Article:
AUTHOR INTERVIEW: John Everson

Meghan: Hey, John! Welcome back to Meghan’s (Haunted) House of Books. What is your favorite part of Halloween?

John: The imagery! Halloween is when all of the gothic, spooky stuff comes out to play. Haunted houses, giant spiderwebs, eerie candlelight emanating from grotesquely carved pumpkins… I love it all. In Chicagoland, the weather turns from the fading light of summer to the crisp and bone-chilling cool breezes that signal the coming of winter, and the leaves that were so vibrantly red and orange just a couple weeks before litter the ground as brown, dried husks. Desiccated memories of the vibrance of summer. Halloween is the between time, the dying time between the days of warmth and sunlight and the frozen deathscape that freezes and kills the land in December and January. I can’t imagine Halloween in a warmer climate because the weather provides as much a part of the chill as the dying landscape and early nightfalls.

Meghan: What is your favorite Halloween tradition?

John: My personal Halloween tradition is pretty standard — I watch horror movies. I do that year-round, of course, but I used to spend a whole weekend binging on horror movies leading up to Halloween, which was awesome. I’d get through a handful each day. I haven’t been able to wallow in the creepy crazy for that much dedicated time the past few years… but one of these days I’ll be able to do nothing but watch old Euro-horror movies for a solid weekend to celebrate Halloween again! And host the Halloween movie nights for friends that I used to before everyone’s lives got so crazy busy we couldn’t get them scheduled anymore!

Meghan: If Halloween is your favorite holiday (or even second favorite holiday), why?

John: I love everything spooky, supernatural and gothic, and Halloween is the one time of year that everyone in the world gives a nod to the creepy stuff that I love to see and talk about all year round. For a little while, everyone is into horror movies and lawns are decorated with all manner of “haunted house” style decorations. I love it.

Meghan: What are you superstitious about?

John: I don’t know that I’m really superstitious. But sometimes I do wonder if my pinball machines are possessed by a spirit who likes to taunt me. Anyone who knows me knows I love pinball almost as much as horror and music, and I own five classic machines in my basement that I play all the time. Some nights, particularly if I hit the restart button because I start a game with a bad ball and don’t feel like finishing the game with a handicap, it’s almost like the machine knows I’m “cheating” and starting over – and the next half dozen balls will all go straight down the middle or side with no chance for me to hit them with the flipper. It’s as if the game demon says “oh, you want a do-over do you? Take that. And that. And that. C’mon, can’t you handle it sucker?” It’s creepy when it feels like the game suddenly turns on you and consistently does unusual things with the ball.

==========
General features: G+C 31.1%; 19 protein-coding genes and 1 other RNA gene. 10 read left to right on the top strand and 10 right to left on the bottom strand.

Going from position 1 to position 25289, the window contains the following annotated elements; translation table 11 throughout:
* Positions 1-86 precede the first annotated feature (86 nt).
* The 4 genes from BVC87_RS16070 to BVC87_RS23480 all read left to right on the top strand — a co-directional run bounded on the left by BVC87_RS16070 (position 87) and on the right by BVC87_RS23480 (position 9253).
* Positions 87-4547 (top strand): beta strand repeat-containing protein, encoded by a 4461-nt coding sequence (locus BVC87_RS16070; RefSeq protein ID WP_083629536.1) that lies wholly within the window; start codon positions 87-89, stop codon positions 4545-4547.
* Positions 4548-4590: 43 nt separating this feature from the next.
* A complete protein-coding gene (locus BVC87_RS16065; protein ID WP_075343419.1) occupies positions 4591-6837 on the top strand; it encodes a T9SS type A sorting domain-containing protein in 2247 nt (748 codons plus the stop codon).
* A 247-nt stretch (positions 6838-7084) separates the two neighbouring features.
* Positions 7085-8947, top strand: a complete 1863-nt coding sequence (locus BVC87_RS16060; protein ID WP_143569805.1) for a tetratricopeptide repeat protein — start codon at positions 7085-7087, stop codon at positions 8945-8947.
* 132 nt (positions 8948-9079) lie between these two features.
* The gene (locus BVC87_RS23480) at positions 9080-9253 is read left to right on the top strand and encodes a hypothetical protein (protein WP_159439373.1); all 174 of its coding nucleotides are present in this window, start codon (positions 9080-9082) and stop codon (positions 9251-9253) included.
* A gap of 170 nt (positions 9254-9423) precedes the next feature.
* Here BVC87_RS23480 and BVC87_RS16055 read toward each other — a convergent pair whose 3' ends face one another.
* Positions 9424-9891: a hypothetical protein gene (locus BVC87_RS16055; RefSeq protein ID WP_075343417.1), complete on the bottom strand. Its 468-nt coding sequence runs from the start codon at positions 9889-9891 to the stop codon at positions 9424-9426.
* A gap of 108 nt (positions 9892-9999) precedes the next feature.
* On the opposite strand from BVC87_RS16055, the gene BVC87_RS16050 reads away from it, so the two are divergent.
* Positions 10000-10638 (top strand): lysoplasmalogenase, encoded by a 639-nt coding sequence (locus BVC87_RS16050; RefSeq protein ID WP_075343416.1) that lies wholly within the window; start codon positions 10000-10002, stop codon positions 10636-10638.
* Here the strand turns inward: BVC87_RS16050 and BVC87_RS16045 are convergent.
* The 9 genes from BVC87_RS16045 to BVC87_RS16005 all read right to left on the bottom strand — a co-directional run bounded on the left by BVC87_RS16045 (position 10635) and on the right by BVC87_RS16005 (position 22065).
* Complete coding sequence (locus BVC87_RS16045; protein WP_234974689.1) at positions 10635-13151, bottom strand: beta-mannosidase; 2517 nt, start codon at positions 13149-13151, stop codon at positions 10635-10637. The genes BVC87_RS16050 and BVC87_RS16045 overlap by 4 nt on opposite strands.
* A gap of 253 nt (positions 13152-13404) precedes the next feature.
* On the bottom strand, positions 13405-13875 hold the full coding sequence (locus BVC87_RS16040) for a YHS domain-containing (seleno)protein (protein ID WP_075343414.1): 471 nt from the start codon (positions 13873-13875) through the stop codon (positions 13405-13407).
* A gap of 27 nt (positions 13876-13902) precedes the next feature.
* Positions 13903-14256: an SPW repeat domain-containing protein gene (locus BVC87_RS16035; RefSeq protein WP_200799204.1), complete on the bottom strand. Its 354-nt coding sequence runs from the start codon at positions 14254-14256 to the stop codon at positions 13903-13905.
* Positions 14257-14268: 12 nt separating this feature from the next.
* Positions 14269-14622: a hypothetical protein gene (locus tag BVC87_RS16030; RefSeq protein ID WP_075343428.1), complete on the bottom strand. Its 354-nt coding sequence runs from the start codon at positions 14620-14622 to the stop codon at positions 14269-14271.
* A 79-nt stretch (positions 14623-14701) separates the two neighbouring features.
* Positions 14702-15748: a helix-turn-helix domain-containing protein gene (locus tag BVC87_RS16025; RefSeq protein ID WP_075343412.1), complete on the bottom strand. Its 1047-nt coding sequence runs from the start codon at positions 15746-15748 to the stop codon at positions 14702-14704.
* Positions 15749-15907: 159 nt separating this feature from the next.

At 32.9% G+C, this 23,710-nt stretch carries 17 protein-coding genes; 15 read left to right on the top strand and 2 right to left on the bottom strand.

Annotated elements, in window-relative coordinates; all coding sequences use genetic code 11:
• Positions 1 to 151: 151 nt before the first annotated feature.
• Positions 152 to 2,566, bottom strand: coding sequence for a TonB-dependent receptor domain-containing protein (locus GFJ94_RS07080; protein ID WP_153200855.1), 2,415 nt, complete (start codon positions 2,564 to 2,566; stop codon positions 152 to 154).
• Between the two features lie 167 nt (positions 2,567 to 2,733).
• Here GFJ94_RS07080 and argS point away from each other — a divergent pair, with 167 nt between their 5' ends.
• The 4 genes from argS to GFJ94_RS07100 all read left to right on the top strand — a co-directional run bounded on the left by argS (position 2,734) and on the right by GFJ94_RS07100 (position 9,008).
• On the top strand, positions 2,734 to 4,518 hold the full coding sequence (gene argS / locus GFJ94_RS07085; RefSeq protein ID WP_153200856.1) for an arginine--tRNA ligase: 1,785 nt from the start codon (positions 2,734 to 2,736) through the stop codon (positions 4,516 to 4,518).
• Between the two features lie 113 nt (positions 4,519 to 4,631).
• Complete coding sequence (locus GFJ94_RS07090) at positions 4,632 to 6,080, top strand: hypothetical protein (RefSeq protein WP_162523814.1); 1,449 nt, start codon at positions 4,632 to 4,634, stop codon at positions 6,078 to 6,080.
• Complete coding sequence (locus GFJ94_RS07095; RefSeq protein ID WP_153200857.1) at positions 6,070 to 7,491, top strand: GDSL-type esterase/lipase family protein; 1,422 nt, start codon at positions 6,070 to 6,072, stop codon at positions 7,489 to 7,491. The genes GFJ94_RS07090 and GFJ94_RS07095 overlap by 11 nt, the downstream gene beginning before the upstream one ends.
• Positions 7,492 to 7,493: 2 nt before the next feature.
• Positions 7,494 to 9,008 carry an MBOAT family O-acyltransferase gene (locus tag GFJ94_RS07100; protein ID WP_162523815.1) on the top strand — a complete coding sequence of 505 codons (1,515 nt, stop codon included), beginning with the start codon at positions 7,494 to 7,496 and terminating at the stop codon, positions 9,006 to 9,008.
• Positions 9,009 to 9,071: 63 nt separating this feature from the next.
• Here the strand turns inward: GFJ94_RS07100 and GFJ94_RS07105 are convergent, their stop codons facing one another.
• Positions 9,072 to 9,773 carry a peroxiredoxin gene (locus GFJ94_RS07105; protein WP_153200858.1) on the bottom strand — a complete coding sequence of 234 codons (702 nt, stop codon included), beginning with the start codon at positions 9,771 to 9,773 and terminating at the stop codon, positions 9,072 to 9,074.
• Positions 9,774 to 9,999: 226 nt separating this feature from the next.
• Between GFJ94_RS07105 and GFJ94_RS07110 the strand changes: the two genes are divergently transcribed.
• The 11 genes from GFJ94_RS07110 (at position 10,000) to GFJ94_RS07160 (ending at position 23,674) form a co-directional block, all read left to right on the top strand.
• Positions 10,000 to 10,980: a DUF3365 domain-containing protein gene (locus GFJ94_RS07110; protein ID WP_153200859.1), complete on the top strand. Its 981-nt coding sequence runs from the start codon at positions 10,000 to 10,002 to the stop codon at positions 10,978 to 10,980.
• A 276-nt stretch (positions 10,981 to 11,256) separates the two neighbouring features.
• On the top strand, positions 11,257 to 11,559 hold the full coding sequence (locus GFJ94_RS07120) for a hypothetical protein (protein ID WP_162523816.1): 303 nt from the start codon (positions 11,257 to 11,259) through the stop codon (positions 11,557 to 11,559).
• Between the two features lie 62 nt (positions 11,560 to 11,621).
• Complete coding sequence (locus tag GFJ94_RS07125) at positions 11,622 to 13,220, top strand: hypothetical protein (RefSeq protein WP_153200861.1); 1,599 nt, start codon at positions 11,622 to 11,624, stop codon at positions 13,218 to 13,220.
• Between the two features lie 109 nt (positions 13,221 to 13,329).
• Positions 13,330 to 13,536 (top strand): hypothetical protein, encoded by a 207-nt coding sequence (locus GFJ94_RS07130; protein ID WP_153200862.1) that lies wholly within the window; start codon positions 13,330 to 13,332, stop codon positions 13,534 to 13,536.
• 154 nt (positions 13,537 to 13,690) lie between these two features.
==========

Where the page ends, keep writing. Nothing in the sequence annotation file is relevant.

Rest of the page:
Meghan: What/who is your favorite horror monster or villain?

John: The title character of The Living Dead Girl by French director Jean Rollin. She is both a horrific and pathetic character – a “zombie/ghoul” who slowly comes back from the dead and rebels against her blood-drinking nature and her best friend who feeds her with victims out of misguided love.

Meghan: Which unsolved murder fascinates you the most?

John: I honestly couldn’t name one. I don’t ever read or watch anything about “true crime.”

Meghan: Which urban legend scares you the most?

John: Bloody Mary used to creep the hell out of me as a kid. Some people call her Mary Worth. The whole idea of going into a dark candlelit room, saying her name in the mirror multiple times and having her spirit come through the mirror in answer to potentially claw your eyes out… it’s such a perfect way to build dread. Kids do it on a dare, but all you need is just a hair of fear that the legend could be true and by the time you say Bloody Mary’s name the third time, your heart is racing.

Meghan: Who is your favorite serial killer and why?

John: Again… don’t like true crime stuff, so none of them. I read “escapist” supernatural horror so that I don’t have to be faced with the real life monsters that walk the earth.

Meghan: How old were you when you saw your first horror movie? How old were you when you read your first horror book?

John: Geez, I couldn’t answer that with any surety. I’ve watched the old black and white classic horrors since I can remember. We had WGN – Channel 9 TV in Chicago that used to play a Creature Features program on Friday or Saturday nights that I saw a lot while I was in grade school. I do remember being in probably 3rd or 4th grade and watching a PBS color production of Dracula that I really thought was great at the time. Loved the whole gothic setting with coffins and dusty castles. That probably set the stage for my love of Hammer Films later in life.

As far as first horror book… again, my memory just doesn’t go that far back! I remember reading ghost story books I bought from the Scholastic Book catalog in grade school and loving the spooky factor. And I remember buying a complete collection of Edgar Allan Poe’s fiction at a garage sale once and reading and re-reading that book (which is still on my shelf). Maybe one of the earliest printed impacts on me was a comic book that I bought in probably first or second grade. It might have been an Eerie Tales or something like that. I don’t really remember the stories, but I do know they stuck with me a long time and I still retain one image of a skeletal woman in a bridal headdress driving down the street at the end of one. Apparently whatever that twist was creeped me out enough to remember a snippet of that image almost 50 years later.